The Clinical Research Forum has announced the winners of its third annual Top 10 Clinical Research Achievement Awards. The winning projects represent the outstanding examples of research projects that benefit the health and well-being of the general public. [More]
AVEO joins with Biodesix to develop and commercialize ficlatuzumab for treatment of NSCLC

AVEO joins with Biodesix to develop and commercialize ficlatuzumab for treatment of NSCLC

AVEO Oncology (NASDAQ: AVEO) and Biodesix, Inc. today announced that they have entered into a worldwide agreement to develop and commercialize AVEO's hepatocyte growth factor (HGF) inhibitory antibody ficlatuzumab, with a Biodesix® companion diagnostic test. [More]

Researchers find that cancer gene require copper to promote tumor growth

Drugs used to block copper absorption for a rare genetic condition may find an additional use as a treatment for certain types of cancer, researchers at Duke Medicine report. [More]

CAP receives CDC grants to improve adoption of evidence-based laboratory testing guidelines

The College of American Pathologists (CAP), the world's largest organization of board-certified pathologists, has been awarded two grants from the Centers for Disease Control and Prevention (CDC). [More]
Study identifies two cell surface receptors that may be responsible for spread of lung cancer

Study identifies two cell surface receptors that may be responsible for spread of lung cancer

Two cell surface receptors might be responsible for the most common form of lung cancer spreading to other parts of the body, according to a study led by the Translational Genomics Research Institute. [More]
Researchers identify novel compound effective against drug-resistant lung cancer

Researchers identify novel compound effective against drug-resistant lung cancer

Despite advances made in detecting and treating nonsmall cell lung cancer, its prognosis remains grim. Even patients whose cancers are caught at their earliest stage have only a 50 percent chance of five-year survival. This poor prognosis is due in part to the cancer's ability to resist treatment, rendering the chemotherapy ineffective. [More]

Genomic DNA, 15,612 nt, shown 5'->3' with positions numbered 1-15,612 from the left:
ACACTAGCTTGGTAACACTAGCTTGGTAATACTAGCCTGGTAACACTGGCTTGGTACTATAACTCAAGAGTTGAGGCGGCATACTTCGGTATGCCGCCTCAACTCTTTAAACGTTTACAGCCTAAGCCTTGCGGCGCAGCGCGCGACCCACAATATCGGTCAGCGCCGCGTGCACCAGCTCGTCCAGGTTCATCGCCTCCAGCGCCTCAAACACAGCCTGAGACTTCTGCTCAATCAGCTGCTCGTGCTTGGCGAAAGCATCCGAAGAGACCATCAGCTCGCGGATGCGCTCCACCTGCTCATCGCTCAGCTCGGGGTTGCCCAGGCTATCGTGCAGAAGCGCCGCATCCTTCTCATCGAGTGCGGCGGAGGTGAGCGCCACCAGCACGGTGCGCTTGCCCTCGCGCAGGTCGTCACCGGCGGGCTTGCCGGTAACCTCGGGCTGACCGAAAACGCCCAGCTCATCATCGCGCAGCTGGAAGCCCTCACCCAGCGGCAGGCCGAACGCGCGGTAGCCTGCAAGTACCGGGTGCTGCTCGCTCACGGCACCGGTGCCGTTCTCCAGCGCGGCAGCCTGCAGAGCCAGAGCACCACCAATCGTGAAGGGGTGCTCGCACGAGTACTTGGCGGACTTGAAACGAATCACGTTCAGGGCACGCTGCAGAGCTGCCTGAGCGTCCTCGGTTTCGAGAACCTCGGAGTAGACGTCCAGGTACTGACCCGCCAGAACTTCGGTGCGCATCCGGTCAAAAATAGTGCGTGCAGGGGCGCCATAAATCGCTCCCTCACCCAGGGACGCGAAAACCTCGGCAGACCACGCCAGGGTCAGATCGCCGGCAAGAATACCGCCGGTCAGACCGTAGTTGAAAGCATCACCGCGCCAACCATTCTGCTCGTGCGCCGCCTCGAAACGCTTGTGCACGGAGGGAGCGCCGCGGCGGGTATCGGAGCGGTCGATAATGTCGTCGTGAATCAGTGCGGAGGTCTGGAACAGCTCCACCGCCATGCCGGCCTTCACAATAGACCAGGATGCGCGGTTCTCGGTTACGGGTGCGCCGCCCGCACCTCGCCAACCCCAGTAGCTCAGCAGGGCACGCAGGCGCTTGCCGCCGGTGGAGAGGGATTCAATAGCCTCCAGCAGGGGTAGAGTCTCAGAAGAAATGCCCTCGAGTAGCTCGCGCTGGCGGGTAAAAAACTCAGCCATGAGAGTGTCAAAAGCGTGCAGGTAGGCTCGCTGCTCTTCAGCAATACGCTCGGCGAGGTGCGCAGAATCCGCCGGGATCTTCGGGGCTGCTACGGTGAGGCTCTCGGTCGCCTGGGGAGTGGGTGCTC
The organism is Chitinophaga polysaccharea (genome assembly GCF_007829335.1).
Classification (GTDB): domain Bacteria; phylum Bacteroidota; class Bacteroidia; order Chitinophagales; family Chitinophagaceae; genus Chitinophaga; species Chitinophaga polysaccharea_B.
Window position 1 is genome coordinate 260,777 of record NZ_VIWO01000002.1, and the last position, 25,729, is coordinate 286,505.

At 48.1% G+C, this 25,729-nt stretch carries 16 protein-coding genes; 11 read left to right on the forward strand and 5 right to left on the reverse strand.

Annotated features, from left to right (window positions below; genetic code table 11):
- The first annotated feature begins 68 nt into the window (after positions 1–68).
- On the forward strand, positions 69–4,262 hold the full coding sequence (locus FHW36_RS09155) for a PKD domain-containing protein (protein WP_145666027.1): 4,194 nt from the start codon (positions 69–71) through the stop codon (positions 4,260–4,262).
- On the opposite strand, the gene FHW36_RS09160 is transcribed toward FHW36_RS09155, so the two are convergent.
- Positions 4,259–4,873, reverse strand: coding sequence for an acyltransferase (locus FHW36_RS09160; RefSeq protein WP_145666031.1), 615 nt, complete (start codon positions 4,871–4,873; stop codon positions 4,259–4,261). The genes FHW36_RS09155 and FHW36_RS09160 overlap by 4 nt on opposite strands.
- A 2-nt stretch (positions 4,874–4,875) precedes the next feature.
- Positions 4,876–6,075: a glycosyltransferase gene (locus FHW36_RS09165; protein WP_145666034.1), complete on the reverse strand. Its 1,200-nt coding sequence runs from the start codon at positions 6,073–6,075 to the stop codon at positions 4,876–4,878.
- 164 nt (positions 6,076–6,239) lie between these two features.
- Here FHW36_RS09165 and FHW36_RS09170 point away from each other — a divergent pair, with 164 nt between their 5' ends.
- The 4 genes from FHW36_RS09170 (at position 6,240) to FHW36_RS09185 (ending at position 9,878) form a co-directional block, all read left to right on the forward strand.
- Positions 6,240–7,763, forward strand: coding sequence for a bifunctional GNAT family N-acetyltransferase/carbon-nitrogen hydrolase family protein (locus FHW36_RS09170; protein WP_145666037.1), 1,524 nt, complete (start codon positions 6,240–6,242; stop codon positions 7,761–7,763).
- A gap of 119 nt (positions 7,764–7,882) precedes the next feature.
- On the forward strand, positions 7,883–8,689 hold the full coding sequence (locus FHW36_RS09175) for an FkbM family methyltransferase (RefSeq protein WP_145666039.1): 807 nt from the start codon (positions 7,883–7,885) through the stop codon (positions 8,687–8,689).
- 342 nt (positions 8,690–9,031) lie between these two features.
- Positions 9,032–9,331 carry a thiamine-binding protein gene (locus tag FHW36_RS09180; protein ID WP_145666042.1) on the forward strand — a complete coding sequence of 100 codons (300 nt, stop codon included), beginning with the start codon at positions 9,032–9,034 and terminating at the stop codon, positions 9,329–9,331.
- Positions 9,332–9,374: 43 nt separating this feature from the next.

Janssen submits supplemental New Drug Application for IMBRUVICA to the U.S. FDA

Janssen submits supplemental New Drug Application for IMBRUVICA to the U.S. FDA

Janssen Research & Development, LLC ("Janssen") today announced the submission of a supplemental New Drug Application (sNDA) for IMBRUVICA™ (ibrutinib) to the U.S. Food and Drug Administration (FDA) by its collaboration partner Pharmacyclics, Inc. [More]

DelMar presents pre-clinical study data that evaluates activity of VAL-083 in drug-resistant NSCLC

DelMar Pharmaceuticals, Inc. (OTCQB: DMPI) ("DelMar") today announced the presentation of new data in a poster entitled, "In vivo efficacy of VAL-083 in the treatment of non-small cell lung cancer." DelMar's data was presented on Sunday, April 6, 2014 during the Novel Cytotoxic Strategies Session at the 105th Annual Meeting of the American Association for Cancer Research (AACR) in San Diego. [More]

Curis and Debiopharm present data for Debio 0932 at Annual Meeting of AACR

Curis, Inc., an oncology focused company developing novel, targeted drug candidates for the treatment of human cancers, and Debiopharm Group™ (Debiopharm), a Swiss-based global biopharmaceutical group of companies with a focus on the development of prescription drugs that target unmet medical needs, including oncology as well as companion diagnostics, today announced presentation of data for Debio 0932 at the Annual Meeting of the American Association for Cancer Research (AACR) that demonstrated synergy between Debio 0932 and various standard of care (SOC) agents in multiple in vitro and xenograft models of non-small cell lung cancer (NSCLC) and renal cell carcinoma (RCC). [More]
Women who had radiotherapy for breast cancer may have increased risk of lung tumour

Women who had radiotherapy for breast cancer may have increased risk of lung tumour

Women who have radiotherapy for breast cancer have a small but significantly increased risk of subsequently developing a primary lung tumour, and now research has shown that this risk increases with the amount of radiation absorbed by the tissue. [More]